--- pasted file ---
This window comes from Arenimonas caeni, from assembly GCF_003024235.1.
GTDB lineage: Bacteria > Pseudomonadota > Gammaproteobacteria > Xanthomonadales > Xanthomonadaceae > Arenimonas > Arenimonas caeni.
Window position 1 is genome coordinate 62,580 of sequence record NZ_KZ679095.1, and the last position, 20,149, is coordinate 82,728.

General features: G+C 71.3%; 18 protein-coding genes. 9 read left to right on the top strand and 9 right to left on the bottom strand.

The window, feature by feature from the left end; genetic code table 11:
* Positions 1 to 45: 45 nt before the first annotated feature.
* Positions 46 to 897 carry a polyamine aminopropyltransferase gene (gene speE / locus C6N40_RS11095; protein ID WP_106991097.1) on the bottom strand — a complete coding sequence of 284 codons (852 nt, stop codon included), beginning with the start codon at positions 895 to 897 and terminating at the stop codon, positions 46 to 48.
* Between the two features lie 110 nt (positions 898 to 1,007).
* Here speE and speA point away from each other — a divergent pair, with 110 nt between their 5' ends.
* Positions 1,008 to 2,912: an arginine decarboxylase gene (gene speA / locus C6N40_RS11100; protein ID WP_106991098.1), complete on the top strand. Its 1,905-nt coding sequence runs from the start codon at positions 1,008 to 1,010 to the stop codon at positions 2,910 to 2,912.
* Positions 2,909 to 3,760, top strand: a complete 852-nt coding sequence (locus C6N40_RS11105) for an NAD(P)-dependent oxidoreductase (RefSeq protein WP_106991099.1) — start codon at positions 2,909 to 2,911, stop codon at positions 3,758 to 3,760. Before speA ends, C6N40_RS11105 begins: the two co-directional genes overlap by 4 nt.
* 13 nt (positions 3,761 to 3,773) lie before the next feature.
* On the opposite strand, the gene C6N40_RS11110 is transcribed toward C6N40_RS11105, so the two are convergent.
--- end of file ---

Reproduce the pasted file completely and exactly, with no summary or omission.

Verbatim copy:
This window comes from Arenimonas caeni, from assembly GCF_003024235.1.
GTDB lineage: Bacteria > Pseudomonadota > Gammaproteobacteria > Xanthomonadales > Xanthomonadaceae > Arenimonas > Arenimonas caeni.
Window position 1 is genome coordinate 62,580 of sequence record NZ_KZ679095.1, and the last position, 20,149, is coordinate 82,728.

General features: G+C 71.3%; 18 protein-coding genes. 9 read left to right on the top strand and 9 right to left on the bottom strand.

The window, feature by feature from the left end; genetic code table 11:
* Positions 1 to 45: 45 nt before the first annotated feature.
* Positions 46 to 897 carry a polyamine aminopropyltransferase gene (gene speE / locus C6N40_RS11095; protein ID WP_106991097.1) on the bottom strand — a complete coding sequence of 284 codons (852 nt, stop codon included), beginning with the start codon at positions 895 to 897 and terminating at the stop codon, positions 46 to 48.
* Between the two features lie 110 nt (positions 898 to 1,007).
* Here speE and speA point away from each other — a divergent pair, with 110 nt between their 5' ends.
* Positions 1,008 to 2,912: an arginine decarboxylase gene (gene speA / locus C6N40_RS11100; protein ID WP_106991098.1), complete on the top strand. Its 1,905-nt coding sequence runs from the start codon at positions 1,008 to 1,010 to the stop codon at positions 2,910 to 2,912.
* Positions 2,909 to 3,760, top strand: a complete 852-nt coding sequence (locus C6N40_RS11105) for an NAD(P)-dependent oxidoreductase (RefSeq protein WP_106991099.1) — start codon at positions 2,909 to 2,911, stop codon at positions 3,758 to 3,760. Before speA ends, C6N40_RS11105 begins: the two co-directional genes overlap by 4 nt.
* 13 nt (positions 3,761 to 3,773) lie before the next feature.
* On the opposite strand, the gene C6N40_RS11110 is transcribed toward C6N40_RS11105, so the two are convergent.